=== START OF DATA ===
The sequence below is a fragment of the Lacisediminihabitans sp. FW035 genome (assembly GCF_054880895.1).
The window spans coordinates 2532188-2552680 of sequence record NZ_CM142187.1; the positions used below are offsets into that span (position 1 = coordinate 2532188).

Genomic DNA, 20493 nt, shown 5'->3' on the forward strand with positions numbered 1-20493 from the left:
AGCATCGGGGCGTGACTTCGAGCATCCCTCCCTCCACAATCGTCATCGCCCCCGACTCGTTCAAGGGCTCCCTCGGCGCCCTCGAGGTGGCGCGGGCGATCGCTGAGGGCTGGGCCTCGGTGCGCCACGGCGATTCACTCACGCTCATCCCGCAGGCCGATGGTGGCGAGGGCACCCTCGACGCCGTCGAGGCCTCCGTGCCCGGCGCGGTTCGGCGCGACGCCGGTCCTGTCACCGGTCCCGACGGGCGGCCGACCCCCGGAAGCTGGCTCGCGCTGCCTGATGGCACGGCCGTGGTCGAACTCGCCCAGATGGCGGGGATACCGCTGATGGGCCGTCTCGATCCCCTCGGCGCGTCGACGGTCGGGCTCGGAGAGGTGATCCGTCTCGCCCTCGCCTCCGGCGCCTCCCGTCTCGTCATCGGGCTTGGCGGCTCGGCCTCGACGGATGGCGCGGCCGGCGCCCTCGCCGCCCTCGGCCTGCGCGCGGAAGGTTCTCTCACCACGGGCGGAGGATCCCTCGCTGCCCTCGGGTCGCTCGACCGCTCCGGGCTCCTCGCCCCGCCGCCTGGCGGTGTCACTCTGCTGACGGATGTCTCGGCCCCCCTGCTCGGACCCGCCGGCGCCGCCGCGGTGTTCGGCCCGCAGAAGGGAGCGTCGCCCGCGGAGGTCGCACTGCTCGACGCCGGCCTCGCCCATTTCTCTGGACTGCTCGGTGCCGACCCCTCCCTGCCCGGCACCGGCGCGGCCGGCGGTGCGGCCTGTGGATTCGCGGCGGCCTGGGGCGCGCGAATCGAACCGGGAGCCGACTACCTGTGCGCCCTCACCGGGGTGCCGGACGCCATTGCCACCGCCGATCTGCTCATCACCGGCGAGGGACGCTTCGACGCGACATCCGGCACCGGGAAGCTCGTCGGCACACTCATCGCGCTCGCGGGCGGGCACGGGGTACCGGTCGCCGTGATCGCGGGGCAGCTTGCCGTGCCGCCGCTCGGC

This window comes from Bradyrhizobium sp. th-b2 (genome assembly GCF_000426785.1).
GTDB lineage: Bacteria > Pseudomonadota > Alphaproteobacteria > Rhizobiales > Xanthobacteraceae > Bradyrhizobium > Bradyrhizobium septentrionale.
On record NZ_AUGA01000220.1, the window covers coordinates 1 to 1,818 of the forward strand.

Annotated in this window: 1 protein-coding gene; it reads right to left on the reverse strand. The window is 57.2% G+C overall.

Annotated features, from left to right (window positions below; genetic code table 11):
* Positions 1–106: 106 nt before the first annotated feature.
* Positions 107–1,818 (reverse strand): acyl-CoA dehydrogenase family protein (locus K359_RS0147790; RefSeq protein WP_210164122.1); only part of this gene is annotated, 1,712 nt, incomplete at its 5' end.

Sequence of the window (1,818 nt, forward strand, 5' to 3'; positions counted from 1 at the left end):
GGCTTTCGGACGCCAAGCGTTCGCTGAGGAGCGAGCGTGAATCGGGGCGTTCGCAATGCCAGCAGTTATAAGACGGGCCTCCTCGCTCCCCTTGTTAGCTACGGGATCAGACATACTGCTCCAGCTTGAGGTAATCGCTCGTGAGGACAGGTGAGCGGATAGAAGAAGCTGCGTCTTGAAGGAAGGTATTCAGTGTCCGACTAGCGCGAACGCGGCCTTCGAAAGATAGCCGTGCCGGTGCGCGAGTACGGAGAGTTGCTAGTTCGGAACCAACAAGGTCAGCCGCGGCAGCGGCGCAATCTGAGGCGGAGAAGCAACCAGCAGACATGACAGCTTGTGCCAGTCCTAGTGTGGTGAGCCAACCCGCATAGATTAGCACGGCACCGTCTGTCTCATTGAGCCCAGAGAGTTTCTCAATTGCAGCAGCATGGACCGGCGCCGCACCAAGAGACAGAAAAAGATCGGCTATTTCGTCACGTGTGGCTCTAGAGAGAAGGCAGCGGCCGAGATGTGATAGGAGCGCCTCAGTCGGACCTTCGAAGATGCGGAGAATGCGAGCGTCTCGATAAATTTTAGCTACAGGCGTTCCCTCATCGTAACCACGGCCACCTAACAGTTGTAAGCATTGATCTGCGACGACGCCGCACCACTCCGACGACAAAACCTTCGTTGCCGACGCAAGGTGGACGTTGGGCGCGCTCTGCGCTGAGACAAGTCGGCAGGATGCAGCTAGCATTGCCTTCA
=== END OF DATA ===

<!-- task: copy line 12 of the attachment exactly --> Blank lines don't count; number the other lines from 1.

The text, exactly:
Sequence of the window (1,818 nt, forward strand, 5' to 3'; positions counted from 1 at the left end):